Reductive and problematic language litters the text. Italy is at one stage in its history referred to as “overpopulated” (p. 187); we hear of migrants escaping humanitarian crises passing through “floodgates” (p. 289); South America is “discovered” (p. 105); and even Africa’s rivers are not permitted to flow in peace, accused of “dropping precipitously close to the coast” (p. 235). The final parts of the book describe water’s entering into “modernity” (p. 148 ff.). The book makes incessant references to “modernity”, “modernization”, and so on, without ever defining the term, and this builds to a frustrating vagueness through which it is hard to see the analytical value of its use. At one point we are told of a “theory of modernization” (p. 223) that evolved from the Tennessee Valley Authority to be exported to the world, again without any definition of the term.
A simplistic reading of Marx sees the influence of his work manifested only in the policies of Soviet Russia and Maoist China and a deeper consideration of the ways in which Marxist thought and scholarship has shaped so many approaches to water management and our understanding of the relationship between water and society is missing (only his influence on Wittfogel is recognised; p. 226). Boccaletti claims that Marx “assumed that the natural world had little to contribute to the evolution of modern society” (p. 152) – a claim only substantiated with reference to Capital Vol. I and perhaps ignorant of the degree to which Marx’s position on ecology evolved over his lifetime.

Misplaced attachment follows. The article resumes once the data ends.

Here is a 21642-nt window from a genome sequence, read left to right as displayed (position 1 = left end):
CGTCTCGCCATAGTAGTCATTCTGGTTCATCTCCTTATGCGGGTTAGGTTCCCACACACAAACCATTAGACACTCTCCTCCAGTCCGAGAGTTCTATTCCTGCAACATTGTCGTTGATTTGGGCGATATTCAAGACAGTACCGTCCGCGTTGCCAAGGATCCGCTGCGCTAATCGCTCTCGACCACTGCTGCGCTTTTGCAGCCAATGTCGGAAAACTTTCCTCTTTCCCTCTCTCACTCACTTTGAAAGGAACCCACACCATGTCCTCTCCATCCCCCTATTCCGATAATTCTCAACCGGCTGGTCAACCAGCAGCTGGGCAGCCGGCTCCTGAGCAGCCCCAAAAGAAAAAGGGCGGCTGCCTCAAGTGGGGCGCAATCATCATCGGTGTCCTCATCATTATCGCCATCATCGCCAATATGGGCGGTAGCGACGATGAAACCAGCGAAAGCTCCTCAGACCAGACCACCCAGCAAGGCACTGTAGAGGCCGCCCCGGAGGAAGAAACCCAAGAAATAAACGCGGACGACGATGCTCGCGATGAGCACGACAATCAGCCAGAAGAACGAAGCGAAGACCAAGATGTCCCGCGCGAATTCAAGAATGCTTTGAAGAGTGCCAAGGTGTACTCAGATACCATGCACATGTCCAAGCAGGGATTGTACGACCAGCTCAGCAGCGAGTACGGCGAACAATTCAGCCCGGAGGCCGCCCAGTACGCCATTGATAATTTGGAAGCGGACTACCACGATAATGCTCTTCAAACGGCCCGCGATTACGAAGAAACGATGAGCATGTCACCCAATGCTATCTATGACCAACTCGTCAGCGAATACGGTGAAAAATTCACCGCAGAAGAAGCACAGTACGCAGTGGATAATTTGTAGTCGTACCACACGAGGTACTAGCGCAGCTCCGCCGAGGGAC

The book’s heavy focus on water’s instrumental and economic value precludes it devoting much space to other relational valuations. A brief interlude skirting around the mythical image of ancient river civilisations alluded to in religious texts (p. 147) gives another flirtation with water’s deep connections to spirituality and cosmology, something touched upon once earlier in the book (p. 14), and to an extent related to the ways in which the Christian churches of Europe exerted political power, including control over water (p. 86). Fuller exploration of these concepts would have given the book greater depth.
Overall, the book offers little new in the way of historical insight, instead knitting together patchy extracts from existing narratives. The book seems to trip over itself in its principal premise: that of water’s universality, ubiquity, and unchangeability. By relating all of human existence and societal organisation to water, it is hard to keep sight of any connecting tissue that strings the story together: in large parts this leads to a retelling of the history of agriculture and of market formation histories which have been better recounted elsewhere, and independently of any explicit link to water (e.g., Federico 2005, and van Bavel 2016, respectively). Taking a global perspective that includes all of water’s diverse forms and uses means that place-based specificity is compromised and, along with it, opportunities for deeper analysis. Effort might better have been devoted to exploring the ‘biography’ of water in a more restricted timeframe or geography, as has been done to great effect recently in, for example, the case of South Asia (Amrith 2020).